Fiat CEO Sergio Marchionne has made clear that his interest in Opel, the European arm of ailing General Motors, is more than just a well-timed tactic to get better terms in the alliance he is negotiating with troubled U.S. number three Chrysler. Chrysler faces likely bankruptcy if a deal is not clinched by April 30.

One rule for banks, another for autos

jimsaftcolumn6– James Saft is a Reuters columnist. The opinions expressed are his own –

There is one law, it appears, for failing U.S. automakers but sadly quite another for similarly failing banks.

The Obama administration has decided to play hardball with auto firms; rejecting recovery plans from General Motors and Chrysler LLC (GM.N) and warning they could be thrown into bankruptcy. Chrysler, which is controlled by Cerberus Capital Management CBS.UL, has 30 days to complete an alliance with Italy’s Fiat SpA (FIA.MI) or face losing its government funding. GM chief executive Rick Wagoner is out at government request, as will be most of his board of directors in coming months.

Transfusions don’t stop the bleeding


– Louis E. Lataif is dean of the Boston University School of Management and a former Ford executive. The views expressed are his own. —

The federal government now wants to shore up ailing auto suppliers with a $5 billion bailout, despite a rising chorus of criticism against more government bailouts. The public is beginning to see bailouts as “transfusions,” rather than a closing of the wound, and is losing patience with them. The “wound” is falling housing values and toxic mortgage-backed securities which have paralyzed financial markets – not the auto industry.

The hastily approved $787 billion “stimulus package,” including aggressive spending programs unrelated to declining home values or the constricted capital markets, is tantamount to administering repeated, expensive blood transfusions rather than stopping the bleeding. Of course, if the blood flow at the wound eventually coagulates (one day the economy will rebound) then the transfusions can be claimed to have worked. But the delayed cure would have come at a crippling cost to the next generations of taxpayers.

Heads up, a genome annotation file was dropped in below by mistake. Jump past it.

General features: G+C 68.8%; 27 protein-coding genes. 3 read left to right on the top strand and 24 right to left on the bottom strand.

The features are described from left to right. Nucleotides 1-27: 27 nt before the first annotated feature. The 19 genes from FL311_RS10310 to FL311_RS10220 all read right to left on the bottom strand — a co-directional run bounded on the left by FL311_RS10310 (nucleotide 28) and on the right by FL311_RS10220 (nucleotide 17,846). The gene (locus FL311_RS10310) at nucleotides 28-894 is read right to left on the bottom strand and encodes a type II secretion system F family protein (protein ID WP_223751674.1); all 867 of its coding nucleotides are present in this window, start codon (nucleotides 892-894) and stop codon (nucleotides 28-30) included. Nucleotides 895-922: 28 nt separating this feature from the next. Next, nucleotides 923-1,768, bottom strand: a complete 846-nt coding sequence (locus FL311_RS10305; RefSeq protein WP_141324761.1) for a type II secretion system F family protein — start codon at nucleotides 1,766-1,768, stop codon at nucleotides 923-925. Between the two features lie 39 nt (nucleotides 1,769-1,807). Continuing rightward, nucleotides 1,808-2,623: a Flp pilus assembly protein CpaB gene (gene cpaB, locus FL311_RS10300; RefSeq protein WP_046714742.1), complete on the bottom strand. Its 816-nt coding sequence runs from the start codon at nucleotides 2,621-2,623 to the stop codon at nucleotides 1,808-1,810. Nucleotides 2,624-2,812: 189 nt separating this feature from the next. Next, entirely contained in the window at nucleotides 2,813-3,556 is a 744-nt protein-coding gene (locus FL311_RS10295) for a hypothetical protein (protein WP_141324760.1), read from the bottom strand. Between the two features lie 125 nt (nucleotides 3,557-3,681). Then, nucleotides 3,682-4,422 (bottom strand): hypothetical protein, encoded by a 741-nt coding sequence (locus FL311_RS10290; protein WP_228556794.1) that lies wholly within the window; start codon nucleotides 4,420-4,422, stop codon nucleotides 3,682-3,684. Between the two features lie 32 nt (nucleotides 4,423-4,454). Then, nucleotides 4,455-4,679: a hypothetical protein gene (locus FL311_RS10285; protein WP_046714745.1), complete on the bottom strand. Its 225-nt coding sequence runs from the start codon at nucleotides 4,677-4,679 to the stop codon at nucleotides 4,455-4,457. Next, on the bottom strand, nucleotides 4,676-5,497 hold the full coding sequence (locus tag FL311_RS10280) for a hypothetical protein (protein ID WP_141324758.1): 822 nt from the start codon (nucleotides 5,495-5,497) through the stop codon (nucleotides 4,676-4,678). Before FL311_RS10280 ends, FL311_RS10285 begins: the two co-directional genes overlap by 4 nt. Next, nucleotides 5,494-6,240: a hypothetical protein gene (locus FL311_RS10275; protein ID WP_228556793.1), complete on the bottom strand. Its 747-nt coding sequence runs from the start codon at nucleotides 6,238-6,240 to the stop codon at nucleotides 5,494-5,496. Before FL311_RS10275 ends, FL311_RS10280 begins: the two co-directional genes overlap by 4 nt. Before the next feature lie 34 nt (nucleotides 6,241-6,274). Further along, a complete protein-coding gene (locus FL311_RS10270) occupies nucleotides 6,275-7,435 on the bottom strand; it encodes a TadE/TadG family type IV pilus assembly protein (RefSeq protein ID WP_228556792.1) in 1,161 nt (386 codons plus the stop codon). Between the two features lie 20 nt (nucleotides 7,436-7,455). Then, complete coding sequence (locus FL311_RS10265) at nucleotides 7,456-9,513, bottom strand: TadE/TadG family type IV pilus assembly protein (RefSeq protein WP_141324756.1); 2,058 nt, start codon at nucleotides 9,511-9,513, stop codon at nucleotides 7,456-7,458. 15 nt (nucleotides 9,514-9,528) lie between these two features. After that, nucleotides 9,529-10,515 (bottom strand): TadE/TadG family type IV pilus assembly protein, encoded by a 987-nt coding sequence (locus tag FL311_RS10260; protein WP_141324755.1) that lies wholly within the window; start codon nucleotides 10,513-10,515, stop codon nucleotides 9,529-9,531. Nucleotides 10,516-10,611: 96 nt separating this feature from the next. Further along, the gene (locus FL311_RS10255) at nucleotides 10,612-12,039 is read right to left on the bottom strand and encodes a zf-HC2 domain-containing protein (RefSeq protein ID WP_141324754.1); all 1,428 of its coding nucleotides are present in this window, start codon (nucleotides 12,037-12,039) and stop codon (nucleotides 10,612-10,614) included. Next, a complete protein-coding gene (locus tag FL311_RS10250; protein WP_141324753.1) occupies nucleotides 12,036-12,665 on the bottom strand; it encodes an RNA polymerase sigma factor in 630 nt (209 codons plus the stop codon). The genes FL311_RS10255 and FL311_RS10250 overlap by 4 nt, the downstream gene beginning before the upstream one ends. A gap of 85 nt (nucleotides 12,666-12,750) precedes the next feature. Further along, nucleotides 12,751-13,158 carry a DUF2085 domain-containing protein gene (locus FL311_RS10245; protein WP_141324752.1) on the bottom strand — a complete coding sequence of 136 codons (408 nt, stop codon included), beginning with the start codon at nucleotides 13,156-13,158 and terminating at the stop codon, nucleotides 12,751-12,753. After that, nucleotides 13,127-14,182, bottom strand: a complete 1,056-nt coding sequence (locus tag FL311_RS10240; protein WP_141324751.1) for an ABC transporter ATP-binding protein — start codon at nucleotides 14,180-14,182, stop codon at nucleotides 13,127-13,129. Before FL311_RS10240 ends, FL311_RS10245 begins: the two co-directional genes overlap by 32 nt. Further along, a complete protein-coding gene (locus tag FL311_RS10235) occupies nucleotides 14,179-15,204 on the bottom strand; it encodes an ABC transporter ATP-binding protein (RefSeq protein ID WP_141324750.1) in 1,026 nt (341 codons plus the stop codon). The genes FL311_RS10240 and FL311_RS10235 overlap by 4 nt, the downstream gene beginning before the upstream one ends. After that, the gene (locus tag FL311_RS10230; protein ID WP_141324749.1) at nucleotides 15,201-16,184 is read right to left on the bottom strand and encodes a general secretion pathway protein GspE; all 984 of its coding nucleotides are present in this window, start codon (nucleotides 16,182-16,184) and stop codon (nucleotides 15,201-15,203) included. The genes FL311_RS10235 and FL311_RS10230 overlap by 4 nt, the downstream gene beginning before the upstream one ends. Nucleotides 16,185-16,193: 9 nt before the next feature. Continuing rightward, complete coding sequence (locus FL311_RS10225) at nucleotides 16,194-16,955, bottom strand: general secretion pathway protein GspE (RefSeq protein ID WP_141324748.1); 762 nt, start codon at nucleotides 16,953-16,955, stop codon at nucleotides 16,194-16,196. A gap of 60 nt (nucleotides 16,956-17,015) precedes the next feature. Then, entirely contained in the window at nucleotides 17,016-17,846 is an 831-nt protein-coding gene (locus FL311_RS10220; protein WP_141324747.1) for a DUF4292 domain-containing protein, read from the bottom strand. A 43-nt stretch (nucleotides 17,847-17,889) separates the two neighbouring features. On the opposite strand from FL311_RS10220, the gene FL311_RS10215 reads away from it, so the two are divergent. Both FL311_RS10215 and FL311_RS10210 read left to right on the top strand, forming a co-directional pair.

Revival of U.S. automaking awaits if UAW will follow Toyota

morici– Peter Morici is a professor at the University of Maryland School of Business and former chief economist at the U.S. International Trade Commission. The views expressed are his own. –

General Motors and Chrysler are on the anvil of history. United Auto Workers President Ron Gettelfinger holds the hammer and will determine whether they emerge more competitive or shattered in pieces and sold to foreign investors.

In December, George W. Bush granted $17.4 billion in temporary loans on the condition those firms convert two-thirds of their debt into equity. Another condition was to persuade the UAW to accept stock for one half of what these companies owe to fund retiree health care and align wages, benefits and work rules with those of the Japanese automakers operating in the United States.

Bailout for automakers?


As Congress debates legislation to help struggling automakers, many Americans say they are uneasy with the plan, arguing that while it may save jobs, it would reward companies for pursuing bad business practices. Some even question whether automakers will be viable, even with support.

“They need to restructure. If they get bailed out they are not going to do it,” said Eric Smith, a paint contractor interviewed in Chamblee, Georgia, on the outskirts of Atlanta.

U.S. automakers say federal aid is vital to their survival, and there could be devastating ramifications for the broader economy if the sector is not stabilized.